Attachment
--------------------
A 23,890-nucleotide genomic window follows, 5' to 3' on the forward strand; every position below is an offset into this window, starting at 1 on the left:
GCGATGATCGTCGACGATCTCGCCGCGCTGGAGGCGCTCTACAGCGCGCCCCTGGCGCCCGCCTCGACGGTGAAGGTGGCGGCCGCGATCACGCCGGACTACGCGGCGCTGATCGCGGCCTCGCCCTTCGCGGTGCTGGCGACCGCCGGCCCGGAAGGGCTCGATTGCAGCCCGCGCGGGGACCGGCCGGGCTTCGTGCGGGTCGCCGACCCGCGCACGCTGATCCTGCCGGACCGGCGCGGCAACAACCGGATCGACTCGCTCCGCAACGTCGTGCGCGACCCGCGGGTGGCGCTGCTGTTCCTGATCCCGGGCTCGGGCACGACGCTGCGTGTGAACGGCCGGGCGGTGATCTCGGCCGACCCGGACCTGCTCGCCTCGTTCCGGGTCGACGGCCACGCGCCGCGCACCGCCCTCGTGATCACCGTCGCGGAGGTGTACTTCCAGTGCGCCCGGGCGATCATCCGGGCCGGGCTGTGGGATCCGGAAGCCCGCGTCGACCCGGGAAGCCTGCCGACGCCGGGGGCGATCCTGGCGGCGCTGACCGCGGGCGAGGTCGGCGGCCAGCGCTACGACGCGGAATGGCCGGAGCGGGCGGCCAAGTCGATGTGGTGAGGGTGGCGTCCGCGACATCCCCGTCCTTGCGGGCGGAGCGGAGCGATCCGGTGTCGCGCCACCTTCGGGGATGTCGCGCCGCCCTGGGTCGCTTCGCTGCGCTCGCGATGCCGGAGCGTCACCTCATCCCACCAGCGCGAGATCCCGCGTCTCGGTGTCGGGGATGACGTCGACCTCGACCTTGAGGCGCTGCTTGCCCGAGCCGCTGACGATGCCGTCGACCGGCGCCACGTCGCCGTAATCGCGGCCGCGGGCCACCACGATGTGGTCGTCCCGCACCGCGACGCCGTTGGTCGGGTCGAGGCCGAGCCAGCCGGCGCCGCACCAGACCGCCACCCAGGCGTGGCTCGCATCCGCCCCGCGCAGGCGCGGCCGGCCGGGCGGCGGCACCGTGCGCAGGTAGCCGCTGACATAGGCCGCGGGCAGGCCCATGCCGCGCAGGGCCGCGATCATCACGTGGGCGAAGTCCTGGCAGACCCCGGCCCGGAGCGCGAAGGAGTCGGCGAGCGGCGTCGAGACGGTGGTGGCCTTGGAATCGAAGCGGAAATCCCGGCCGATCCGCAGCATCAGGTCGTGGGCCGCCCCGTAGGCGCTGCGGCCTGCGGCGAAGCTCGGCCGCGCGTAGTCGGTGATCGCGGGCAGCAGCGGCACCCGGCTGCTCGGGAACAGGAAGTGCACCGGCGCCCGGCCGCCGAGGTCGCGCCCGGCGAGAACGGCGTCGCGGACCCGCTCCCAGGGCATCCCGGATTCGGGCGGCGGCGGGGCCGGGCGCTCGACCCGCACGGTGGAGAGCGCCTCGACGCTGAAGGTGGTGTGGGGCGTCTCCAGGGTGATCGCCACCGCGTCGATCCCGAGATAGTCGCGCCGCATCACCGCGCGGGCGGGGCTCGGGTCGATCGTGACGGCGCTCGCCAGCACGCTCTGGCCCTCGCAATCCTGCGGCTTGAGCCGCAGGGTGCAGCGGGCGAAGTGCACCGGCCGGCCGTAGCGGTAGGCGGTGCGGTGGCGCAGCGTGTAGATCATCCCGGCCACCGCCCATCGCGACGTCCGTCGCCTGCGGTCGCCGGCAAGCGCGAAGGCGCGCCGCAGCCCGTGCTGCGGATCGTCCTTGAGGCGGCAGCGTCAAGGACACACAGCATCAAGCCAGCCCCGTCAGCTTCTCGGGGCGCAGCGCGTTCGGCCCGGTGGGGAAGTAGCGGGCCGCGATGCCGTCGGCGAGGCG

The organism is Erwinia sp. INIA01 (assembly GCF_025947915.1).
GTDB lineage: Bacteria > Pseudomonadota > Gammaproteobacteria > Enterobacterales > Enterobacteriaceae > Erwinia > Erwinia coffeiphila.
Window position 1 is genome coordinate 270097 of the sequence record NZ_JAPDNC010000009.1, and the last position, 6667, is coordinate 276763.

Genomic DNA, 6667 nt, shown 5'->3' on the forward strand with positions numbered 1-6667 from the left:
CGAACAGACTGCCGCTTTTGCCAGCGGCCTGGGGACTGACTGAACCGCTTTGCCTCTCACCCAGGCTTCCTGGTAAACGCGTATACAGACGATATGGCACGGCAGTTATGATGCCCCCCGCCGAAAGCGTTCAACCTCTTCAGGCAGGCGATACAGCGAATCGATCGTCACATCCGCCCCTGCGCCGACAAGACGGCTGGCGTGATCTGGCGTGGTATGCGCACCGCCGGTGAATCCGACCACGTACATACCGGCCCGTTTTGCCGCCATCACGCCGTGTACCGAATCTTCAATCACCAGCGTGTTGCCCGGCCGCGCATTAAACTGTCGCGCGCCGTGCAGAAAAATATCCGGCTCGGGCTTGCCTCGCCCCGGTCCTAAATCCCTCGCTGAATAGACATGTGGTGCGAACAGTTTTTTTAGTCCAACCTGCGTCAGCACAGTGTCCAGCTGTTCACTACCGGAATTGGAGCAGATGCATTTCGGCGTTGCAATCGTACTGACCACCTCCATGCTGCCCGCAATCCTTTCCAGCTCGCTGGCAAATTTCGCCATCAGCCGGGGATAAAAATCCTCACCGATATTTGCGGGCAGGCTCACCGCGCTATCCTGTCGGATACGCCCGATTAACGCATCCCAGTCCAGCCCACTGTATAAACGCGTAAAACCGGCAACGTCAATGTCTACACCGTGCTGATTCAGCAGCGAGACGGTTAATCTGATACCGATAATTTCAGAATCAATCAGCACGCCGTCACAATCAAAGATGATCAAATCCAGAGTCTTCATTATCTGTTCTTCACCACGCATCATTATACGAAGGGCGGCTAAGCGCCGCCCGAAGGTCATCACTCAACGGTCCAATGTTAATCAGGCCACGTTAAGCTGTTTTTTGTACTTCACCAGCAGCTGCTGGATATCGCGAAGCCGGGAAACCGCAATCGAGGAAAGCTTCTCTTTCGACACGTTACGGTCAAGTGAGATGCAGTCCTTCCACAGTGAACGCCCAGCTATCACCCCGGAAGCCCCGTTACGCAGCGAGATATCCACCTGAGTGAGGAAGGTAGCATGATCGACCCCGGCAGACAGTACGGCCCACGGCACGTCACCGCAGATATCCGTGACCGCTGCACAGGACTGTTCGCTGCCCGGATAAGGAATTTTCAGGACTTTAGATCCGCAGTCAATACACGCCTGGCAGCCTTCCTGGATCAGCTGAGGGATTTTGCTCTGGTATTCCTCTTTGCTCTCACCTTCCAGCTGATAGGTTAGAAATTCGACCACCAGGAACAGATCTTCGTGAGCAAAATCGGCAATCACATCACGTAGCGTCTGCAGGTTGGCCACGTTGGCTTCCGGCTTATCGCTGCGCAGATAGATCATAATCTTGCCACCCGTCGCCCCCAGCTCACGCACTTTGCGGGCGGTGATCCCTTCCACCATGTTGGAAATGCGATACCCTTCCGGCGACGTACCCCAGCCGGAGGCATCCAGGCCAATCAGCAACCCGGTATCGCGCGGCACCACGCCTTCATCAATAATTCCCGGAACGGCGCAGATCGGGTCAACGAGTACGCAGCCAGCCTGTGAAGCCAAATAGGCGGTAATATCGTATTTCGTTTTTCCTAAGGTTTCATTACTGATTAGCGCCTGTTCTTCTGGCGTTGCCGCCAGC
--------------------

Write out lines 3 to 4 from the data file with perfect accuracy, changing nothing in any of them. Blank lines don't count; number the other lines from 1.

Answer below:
The organism is Erwinia sp. INIA01 (assembly GCF_025947915.1).
GTDB lineage: Bacteria > Pseudomonadota > Gammaproteobacteria > Enterobacterales > Enterobacteriaceae > Erwinia > Erwinia coffeiphila.